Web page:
Gemma's Allergy Story- Navigating allergies as an Elite Athlete and Teacher
By Gemma F, April 2022
My reactions depend on the substance I've reacted to; sometimes, I just turn red, my face swells up, and I cough a lot. However, if I'm around things like hand sanitiser or eat something I am allergic to, I can quickly stop breathing.
Mum says I was about 3/4months old when solids were introduced, but she thinks I was reacting to breastmilk before that; I was covered in eczema as a baby. Mum said she took me to the doctor, and then she stopped giving me Cow's milk even though the doctor said she should keep giving it to me.
I don't really know any different because I was reacting from so young, but I missed out on a lot from anxiety caused by food allergies – being too scared to go to friends' houses/birthday parties/school camps.
Mum took me to the GP, but they said there was nothing wrong with me and to keep giving me Cow's milk "because it's good for her." Mum ignored them and switched to soy milk, and I got better.
Since then, we've been to every kind of medical practitioner, from GPs to immunologists to naturopaths, trying to figure out what I'm reacting to.
My allergies got worse as I grew up; they got really bad in my 20s. Originally I had to eat the food I was allergic to, but now I can't stand being near it if it's cooking – the smell of toast can set me off. With everyone using hand sanitiser everywhere, I now have at least two reactions a week.
Because I'm allergic to so many things, I have to be really honest and tell people straight away. Usually, I'll email or call places before I go to make sure they understand.
At work, my colleagues are emailed at the start of every year, and we have conversations with the students about what they can and can't have around me.
I avoid restaurants most of the time because I'm terrified, but if I do go, I call ahead and make sure it's safe; if I don't trust them, I won't eat.
During holidays, I email the place I am staying before I go, let them know of my allergies, and always book self-contained accommodation, so I don't have to eat out.
At my competitions, the organisers and officials are told before the event that I will be competing and to know what signs to look for.
My biggest support and Pal-lergy is my Mum! She's super awesome at finding recipes; as a kid, she would ask the other parents what type of birthday cake they'd be bringing to school then she would make me one exactly the same, so I never knew I had a different cake. She's always cooking me food to take to social events where there's shared plates, so I don't miss out. Not to mention picking me up from school/training when I have a reaction, driving me around when I feel sick, and coming to all the medical appointments with me. She also does my groceries and random chores I can not do at the moment.
The staff at my school are awesome! They can recognise me having a reaction (sometimes even before I've realised it). They all know how to help me and what signs to look for. They are the best. The kids at school are really good too; they know not to eat yoghurt or use the hand sanitiser when I'm in the classroom, and quite often, they hide it so no one uses it by mistake. They can recognise signs too and know to run to the closest adult with my 'First Aid Card' when I need help.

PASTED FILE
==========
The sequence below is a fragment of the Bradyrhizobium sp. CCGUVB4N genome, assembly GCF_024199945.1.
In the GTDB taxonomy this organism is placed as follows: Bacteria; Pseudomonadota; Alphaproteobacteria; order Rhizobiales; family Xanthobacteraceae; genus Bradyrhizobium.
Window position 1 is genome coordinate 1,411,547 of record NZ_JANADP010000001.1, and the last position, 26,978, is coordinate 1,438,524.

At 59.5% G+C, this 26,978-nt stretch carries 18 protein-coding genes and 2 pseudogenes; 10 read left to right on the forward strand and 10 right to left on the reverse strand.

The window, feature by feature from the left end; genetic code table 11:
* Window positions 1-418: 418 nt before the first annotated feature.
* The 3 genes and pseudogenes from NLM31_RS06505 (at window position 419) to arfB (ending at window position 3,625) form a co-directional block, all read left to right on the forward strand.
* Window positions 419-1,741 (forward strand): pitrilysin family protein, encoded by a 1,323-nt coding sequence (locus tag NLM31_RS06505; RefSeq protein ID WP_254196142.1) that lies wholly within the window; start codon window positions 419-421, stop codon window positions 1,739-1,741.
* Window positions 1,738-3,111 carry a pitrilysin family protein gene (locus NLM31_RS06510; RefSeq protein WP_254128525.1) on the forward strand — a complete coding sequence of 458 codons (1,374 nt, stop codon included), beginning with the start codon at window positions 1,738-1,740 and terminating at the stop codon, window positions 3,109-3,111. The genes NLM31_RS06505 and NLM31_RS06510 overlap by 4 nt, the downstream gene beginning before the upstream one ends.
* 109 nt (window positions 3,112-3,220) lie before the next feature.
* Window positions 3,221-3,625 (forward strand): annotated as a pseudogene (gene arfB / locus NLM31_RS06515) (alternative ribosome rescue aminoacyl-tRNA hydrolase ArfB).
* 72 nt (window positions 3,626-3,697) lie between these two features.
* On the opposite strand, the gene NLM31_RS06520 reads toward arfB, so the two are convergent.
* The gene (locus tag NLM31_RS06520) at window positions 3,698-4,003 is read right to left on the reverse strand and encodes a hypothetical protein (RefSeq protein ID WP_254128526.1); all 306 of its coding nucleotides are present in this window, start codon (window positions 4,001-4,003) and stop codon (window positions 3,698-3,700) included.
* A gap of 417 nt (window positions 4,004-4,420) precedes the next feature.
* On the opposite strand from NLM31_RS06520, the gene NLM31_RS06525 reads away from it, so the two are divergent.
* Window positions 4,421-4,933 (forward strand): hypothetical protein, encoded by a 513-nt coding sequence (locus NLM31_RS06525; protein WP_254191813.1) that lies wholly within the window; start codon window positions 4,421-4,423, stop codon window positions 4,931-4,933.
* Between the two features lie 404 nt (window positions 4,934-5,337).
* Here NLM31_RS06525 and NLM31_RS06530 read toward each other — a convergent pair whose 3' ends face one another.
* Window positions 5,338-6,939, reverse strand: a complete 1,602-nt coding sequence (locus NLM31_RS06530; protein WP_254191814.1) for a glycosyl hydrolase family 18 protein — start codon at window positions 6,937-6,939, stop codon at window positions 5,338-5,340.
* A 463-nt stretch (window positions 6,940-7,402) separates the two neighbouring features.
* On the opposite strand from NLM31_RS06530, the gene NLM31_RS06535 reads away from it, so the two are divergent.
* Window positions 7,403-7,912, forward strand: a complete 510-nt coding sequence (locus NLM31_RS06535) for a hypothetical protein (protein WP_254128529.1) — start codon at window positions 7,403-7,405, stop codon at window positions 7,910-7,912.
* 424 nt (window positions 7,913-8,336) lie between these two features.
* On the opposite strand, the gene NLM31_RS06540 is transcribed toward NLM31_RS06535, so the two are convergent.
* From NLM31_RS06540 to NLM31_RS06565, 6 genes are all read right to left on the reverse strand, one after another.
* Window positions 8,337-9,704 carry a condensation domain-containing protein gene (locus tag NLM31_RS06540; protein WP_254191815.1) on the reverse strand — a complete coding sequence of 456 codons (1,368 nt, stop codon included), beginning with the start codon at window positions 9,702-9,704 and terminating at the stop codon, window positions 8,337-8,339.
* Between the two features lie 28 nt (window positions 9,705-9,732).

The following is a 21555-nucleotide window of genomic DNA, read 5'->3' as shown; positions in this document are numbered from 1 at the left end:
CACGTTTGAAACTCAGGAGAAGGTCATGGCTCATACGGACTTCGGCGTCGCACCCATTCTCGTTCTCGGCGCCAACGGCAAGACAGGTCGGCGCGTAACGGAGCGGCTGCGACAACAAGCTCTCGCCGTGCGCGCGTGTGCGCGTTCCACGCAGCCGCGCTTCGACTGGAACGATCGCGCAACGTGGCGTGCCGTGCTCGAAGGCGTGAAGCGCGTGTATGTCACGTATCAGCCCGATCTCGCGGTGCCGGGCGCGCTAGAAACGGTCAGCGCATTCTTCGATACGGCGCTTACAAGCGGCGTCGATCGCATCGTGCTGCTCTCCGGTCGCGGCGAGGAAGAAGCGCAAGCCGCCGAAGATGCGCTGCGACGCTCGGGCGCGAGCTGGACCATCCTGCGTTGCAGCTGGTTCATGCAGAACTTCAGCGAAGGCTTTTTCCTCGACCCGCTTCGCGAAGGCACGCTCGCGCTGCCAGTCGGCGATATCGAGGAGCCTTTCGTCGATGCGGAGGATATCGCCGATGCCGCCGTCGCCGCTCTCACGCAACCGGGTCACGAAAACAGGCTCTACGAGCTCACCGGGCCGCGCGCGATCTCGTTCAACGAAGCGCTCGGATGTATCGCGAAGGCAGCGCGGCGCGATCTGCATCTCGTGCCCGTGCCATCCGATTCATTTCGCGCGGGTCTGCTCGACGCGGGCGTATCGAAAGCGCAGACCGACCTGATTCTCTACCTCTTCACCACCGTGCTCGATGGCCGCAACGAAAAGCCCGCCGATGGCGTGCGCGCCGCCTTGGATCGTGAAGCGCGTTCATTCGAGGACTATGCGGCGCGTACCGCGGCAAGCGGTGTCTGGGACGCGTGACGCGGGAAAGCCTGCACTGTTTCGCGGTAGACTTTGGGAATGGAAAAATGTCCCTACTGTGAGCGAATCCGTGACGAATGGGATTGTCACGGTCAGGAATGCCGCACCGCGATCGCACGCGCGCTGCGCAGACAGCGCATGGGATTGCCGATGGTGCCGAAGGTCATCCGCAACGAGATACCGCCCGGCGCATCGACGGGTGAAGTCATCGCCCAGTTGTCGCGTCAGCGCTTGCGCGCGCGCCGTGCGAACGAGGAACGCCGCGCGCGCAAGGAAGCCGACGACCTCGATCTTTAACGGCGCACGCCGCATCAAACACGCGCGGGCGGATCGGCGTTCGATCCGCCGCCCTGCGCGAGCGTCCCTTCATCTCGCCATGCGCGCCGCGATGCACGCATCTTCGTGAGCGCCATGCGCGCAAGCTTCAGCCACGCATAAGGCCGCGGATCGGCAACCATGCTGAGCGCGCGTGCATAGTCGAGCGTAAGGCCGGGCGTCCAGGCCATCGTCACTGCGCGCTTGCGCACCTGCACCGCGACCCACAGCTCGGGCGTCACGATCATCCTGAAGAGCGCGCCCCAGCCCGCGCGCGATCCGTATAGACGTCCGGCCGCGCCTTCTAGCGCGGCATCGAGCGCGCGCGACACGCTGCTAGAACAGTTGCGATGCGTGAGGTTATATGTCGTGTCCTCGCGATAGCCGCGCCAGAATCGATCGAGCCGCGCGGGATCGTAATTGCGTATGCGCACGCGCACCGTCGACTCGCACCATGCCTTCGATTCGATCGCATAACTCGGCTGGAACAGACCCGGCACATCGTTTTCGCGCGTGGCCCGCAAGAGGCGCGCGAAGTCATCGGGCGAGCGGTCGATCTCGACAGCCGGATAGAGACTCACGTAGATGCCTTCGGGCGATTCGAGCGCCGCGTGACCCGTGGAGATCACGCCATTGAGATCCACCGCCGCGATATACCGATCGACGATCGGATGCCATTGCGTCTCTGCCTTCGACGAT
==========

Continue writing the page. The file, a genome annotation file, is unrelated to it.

I've never not had allergies, but as I've grown up, I've learnt everyone always wants to know everything about reactions. People ask lots of questions, but they don't understand how serious it can be until they witness an allergic reaction or have had one themselves.
It can be very isolating as an adult; all the support groups seem to be for kids/parents, I haven't found any that are just for adults with allergies – as much as I want to support allergy awareness in kids, sometimes it'd be nice to talk to someone going through the same thing as me who's a similar age/situation.
Also, you need lots of support; until I had reactions to hand sanitiser, I was 'normalish' now I'm back to being a kid and having to go with someone (usually Mum) everywhere if in case I have a reaction. You can lose a bit of freedom.
Travelling requires a lot of preplanning; you have to either take all your safe food with you or know the places where you can buy safe food when you get there.
Living with allergies is tricky; you're always on edge looking for potential allergens; I'm not sure what relaxed feels like. I've learnt to trust your gut; just because an allergy doesn't show up on a skin prick test doesn't mean you're not allergic to it.
I think you miss out on heaps too, but sometimes you just have to be stubborn and do it anyway; even if you might have a reaction. I'm anaphylactic to hand sanitiser, so at the moment, life sucks. I can't go anywhere without having a reaction because people are using it, but I don't want to hide in my house and miss out on life, so I go anyway and deal with it later. So far, it's turned out ok (ECGs in emergency may say otherwise, but I got through it).
But the biggest thing is to tell people and make your medication readily available and obvious. I carry around a big orange medical kit that has anaphylaxis stamped across it, making it easier for staff in shops/restaurants and paramedics to find my medication.
Also, after you've had a reaction rest, don't try to work/do normal everyday things; you recover faster having a day off (this is easier said than done when you've used up all your sick leave, though).
Thank you Gemma for sharing your Allergy Story with the community🙏
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The information provided on Allergy Life Australia is to generally educate and inform you about living with allergies, intolerances and conditions, and is not intended as medical instruction or as a substitute for diagnosis, examination and advice by a qualified health care provider.